Russia pushes Ukrainian forces into the suburbs of the main eastern city

  • Russian forces have stepped up their offensive to capture the main city of Luhansk
  • Ukrainians may retreat but will not give up the fight – Governor
  • Turkey, Russia urge UN to allow Ukrainian grain exports

Kiev / Slovenesk, Ukraine, June 8 (Reuters) – Ukrainian forces returned to the eastern suburbs of the city of Siverodonetsk on Wednesday in the face of heavy Russian aggression, the regional governor said. The bloody wars of war.

Russia has in recent weeks concentrated its troops and gunpowder on the small industrial city to defend the surrounding province on behalf of separatist proxies. Ukraine has promised to fight there as much as possible, saying that this war will help shape the course of the war.

After announcing a surprise counterattack last week, the governor of the surrounding Luhansk region said on Wednesday that much of the city was back in Russian hands.

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“… our (forces) are now again controlling only the suburbs of the city. But the fighting is still going on,” Sergei Kaitoi told RBC-Ukrainian media.

Ukrainian forces still control all of Lyczynsk, a small twin town on the west bank of the Shivarsky Donets River, but Russian forces are destroying residential buildings there, Kaitoi said in an online post.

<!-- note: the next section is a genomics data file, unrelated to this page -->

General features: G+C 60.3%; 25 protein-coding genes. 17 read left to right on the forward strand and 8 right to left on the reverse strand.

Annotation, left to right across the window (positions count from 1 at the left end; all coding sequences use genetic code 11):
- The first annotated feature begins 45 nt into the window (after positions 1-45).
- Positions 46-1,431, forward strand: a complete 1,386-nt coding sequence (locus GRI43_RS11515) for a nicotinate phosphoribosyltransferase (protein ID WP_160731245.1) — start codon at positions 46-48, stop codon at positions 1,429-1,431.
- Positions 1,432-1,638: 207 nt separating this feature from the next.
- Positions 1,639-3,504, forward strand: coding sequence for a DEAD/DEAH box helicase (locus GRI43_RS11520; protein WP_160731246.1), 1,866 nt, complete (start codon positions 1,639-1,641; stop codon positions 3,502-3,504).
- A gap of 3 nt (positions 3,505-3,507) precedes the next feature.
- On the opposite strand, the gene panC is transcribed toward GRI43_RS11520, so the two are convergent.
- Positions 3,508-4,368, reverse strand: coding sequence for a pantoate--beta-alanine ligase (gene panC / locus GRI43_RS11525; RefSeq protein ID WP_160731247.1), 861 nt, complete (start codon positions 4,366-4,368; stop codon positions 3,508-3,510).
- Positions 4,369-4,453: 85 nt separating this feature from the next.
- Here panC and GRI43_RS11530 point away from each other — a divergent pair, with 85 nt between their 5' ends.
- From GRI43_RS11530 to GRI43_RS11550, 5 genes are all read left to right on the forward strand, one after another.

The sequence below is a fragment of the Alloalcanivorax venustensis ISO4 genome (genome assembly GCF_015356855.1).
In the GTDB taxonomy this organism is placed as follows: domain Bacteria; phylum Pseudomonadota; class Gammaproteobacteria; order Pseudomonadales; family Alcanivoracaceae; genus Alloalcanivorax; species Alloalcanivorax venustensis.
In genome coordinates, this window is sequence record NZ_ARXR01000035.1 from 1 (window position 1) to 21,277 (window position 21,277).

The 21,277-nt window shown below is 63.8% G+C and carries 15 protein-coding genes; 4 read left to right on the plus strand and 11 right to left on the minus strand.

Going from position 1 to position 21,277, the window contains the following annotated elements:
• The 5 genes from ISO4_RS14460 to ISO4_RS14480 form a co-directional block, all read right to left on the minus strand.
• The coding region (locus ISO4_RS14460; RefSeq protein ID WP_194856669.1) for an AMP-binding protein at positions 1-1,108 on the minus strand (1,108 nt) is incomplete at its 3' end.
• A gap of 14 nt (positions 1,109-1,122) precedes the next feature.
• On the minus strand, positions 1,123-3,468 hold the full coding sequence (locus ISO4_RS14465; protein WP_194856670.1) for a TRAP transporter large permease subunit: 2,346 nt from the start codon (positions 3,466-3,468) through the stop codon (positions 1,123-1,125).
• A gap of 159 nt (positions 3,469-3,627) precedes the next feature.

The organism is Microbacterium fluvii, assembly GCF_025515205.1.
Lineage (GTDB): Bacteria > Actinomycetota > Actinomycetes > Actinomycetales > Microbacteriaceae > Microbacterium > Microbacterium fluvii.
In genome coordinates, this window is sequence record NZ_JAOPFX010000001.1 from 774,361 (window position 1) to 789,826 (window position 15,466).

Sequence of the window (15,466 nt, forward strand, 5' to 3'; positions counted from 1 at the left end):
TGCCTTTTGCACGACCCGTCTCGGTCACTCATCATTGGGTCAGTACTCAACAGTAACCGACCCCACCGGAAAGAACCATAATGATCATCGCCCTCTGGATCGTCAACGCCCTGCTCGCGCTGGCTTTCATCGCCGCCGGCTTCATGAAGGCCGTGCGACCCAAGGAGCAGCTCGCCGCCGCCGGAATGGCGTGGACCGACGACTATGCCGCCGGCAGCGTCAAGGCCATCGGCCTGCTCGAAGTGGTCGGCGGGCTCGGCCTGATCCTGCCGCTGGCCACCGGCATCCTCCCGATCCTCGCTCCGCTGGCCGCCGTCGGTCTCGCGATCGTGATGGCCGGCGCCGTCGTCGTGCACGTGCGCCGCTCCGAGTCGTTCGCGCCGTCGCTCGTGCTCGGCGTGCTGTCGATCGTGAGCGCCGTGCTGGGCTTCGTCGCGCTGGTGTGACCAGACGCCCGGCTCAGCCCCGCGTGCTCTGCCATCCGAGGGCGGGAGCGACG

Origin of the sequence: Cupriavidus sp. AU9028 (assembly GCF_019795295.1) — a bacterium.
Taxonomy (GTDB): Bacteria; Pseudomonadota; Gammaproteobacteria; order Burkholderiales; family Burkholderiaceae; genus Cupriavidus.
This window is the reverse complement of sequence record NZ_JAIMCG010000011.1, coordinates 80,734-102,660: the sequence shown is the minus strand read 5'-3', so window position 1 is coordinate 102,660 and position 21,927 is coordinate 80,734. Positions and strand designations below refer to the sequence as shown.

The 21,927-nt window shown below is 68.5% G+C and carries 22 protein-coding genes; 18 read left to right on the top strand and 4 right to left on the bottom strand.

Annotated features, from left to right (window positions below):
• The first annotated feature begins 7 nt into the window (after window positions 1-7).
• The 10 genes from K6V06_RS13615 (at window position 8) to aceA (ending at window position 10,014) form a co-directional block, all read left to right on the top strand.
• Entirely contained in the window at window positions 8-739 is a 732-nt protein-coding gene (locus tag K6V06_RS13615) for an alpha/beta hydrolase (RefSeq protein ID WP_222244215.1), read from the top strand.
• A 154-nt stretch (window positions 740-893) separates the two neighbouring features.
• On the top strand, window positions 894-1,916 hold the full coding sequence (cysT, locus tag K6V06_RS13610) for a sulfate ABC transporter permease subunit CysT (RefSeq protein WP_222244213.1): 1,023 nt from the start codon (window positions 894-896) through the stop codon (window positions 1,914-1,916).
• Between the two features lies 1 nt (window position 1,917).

Russia’s troops have 10 times more equipment than Ukrainian troops in some parts of Siverodonetsk, according to the Ukrainian Ministry of Defense. Ukraine wants its Western allies to speed up arms supplies, warning that Russia could break its borders in the east.

“We are defending our positions and inflicting significant losses on the enemy. This is a very fierce war, a very difficult one, perhaps one of the toughest in this war,” Ukrainian President Volodymyr Zhelensky said in his evening speech.

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“() In many respects, the fate of the Donbass is determined there,” Zhelensky added.

Reuters was unable to independently verify the ground conditions in Sverdlovsk.

Moscow claims to be engaged in a “special military operation” to disarm and “reduce” its neighbors. Ukraine and its allies claim that Moscow has launched an unprovoked war of aggression, killing thousands of civilians and leveling cities.

UN figures show that more than 7 million people have crossed the border into Ukraine since Russia’s invasion on February 24.

‘God Saved Me’

Luhansk and the neighboring province of Donetsk form the Donbass, which has been claimed by Moscow since 2014 on behalf of Moscow’s representatives who hold the eastern part of the region. Moscow is trying to encircle Ukrainian forces in areas they still hold.

Women with small children lined up to collect aid, while other residents carried buckets of water across the city, west of Siverodonetsk in Slovenesk, one of the main Donbass cities in Ukrainian hands.

Most of the residents fled, but officials say about 24,000 people are staying in the city in the wake of an expected offensive that Russian forces will reunite in the north.

Albina Petrovna, 85, described the moment her building was trapped in an attack, which shattered her windows and destroyed her balcony.

“The broken glass fell on me, but God saved me, I have scratches everywhere …” she said.